Monday, August 10, 2015

Hay There



The weekend was all about hay, all hay, all day, on all the screens of this wild rural cinema.

The clack and the rattle of the elevators was nearly constant, driven in their duty by electric motors and the sassy "new" Massy, which works the nuts as the guys say.

All was punctuated of course by the usual run of flat tires and wonky elevators jamming up and all that sort of stuff.

The mows are getting high, making it harder to unload each one, but for all the extra effort involved, that is nothing but a good thing. One more field of first cutting, then a short break to give the equipment a little shakedown, and back at it with second cutting.



Having our boy home moved it all at Caesar speed...if you read the old Mary Stewarts you'll remember that term. In fact on Saturday everybody got into the act, including Peggy and her whole family.

You should have seen her tromping back and forth to the barn in her little rubber chore boots. She was cute for sure, but mostly she was determined. Stomp, stomp, stomp, over to see Unca Alan and Pop Pop. Back to the house to check on Nana. Back to the barn. Back to the house. I think she wore her mama out. 



Me, I fed them. With my messed up thumbs I'm not much use in the haymow, but I can still cook. The good earth here generously provided beef, freshly dug potatoes, newly picked green beans, squash, onions, garlic, and the herbs with which to prepare them. I fed the hay crew sandwich steaks with peppers and onions (frozen a couple of weeks earlier from one of Alan's grill extravaganzas) on Saturday and beef stew on Sunday. 




A big thumbs up on the thumbs thing. They have hurt for years...since I started milking cows when I was twenty-something. I laid it to milking cows...who wouldn't? They take turns ouching and between that and decades of guitar playing I have become pretty much ambidextrous. In fact the left one is worst just now because I've been babying the right, and I miss it because the right one made me something of a lefty if you get what I mean.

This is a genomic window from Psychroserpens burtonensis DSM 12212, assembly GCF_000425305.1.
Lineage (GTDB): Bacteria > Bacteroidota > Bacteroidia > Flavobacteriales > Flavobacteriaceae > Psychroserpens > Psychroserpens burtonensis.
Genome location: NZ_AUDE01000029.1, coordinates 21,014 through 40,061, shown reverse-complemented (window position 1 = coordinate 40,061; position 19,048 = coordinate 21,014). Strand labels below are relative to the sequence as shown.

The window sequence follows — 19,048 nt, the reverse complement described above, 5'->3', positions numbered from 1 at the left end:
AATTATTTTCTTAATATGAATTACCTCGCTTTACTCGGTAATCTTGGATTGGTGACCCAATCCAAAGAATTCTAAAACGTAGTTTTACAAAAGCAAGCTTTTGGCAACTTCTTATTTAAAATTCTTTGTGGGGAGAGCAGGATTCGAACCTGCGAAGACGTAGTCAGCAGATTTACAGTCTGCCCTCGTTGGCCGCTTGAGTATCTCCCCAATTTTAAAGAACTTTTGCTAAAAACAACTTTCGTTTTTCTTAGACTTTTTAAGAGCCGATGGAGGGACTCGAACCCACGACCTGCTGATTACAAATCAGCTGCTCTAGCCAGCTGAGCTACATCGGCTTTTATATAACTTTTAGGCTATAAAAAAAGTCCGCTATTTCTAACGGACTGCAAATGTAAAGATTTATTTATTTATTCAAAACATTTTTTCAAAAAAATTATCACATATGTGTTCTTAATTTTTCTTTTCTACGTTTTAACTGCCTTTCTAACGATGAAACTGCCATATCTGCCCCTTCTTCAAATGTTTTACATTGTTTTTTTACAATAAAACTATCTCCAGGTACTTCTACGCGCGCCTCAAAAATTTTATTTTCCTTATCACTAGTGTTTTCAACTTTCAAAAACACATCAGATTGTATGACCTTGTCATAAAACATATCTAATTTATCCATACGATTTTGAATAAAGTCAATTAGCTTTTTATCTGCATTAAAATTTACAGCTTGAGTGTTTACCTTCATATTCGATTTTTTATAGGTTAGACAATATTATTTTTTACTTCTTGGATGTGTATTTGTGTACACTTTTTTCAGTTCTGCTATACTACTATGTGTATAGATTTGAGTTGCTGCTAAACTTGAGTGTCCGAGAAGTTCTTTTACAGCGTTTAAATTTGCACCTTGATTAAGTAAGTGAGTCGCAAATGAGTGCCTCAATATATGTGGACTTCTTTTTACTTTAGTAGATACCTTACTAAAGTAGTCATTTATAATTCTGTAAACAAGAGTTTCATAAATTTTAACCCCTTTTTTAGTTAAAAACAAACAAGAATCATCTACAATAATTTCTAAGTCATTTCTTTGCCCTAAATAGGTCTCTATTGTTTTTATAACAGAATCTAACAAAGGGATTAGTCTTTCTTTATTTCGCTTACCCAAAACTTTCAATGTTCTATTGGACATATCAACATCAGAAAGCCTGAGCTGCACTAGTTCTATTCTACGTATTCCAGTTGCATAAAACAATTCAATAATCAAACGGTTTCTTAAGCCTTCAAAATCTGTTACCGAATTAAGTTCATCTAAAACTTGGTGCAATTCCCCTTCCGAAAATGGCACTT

I was whining to my dear aunt who brought my dear uncle to visit one day last week....or maybe it was the other way around.....but they came anyhow and we had a great visit. She told me it was probably tendinitis, instead of the arthritis I'd been blaming it on for decades.




I read up on that, saw there was a brace for it, and Alan got me one on Saturday before the dew was off the hay so they could work. It worked. Stupid things still hurt but there is a lot of relief involved. Yay! And maybe it would help if I avoided pulling amaranth that is higher than my head and nearly as thick as my ankles....that was dumb and I knew it when I was doing it, but what the hey...the onions are all harvested.

On Sunday afternoon, when the elevator quit clacking and the sun began to sink over the heifer barn, our boy headed back to a different kind of wild...that of the dangerous, lurking swamp of a certain big city. Peggy pressed her nose against the screen door, waving bye bye and was sad. We all were......but  he was gone, leaving behind a trail of hay dust and good coffee.....


Pony training.....
Today, even though I covered the curing onions and brought some of them in, it isn't raining, so maybe the boss can get the last load, which they canvased last night, off the wagon. Then the last field....

3 comments:

Throwback at Trapper Creek said...

Look at the fair pony!

Lovely post, when is the book coming out?

A. Montgomery said...

You've got the right idea Trapper. We've been after her for years. Her life would make a very interesting book. She had done so many interesting things, and she writes with such a colorful style. Of course, we love her, but we are not the least prejudiced. Lots of nice pictures daughter. I want to see Peggy in her boots! The mustache is just about gone. Love, Mom

Terry and Linda said...

I think you should write a book, Marianne! Your writing is lovely!

Linda
http://coloradofarmlife.wordpress.com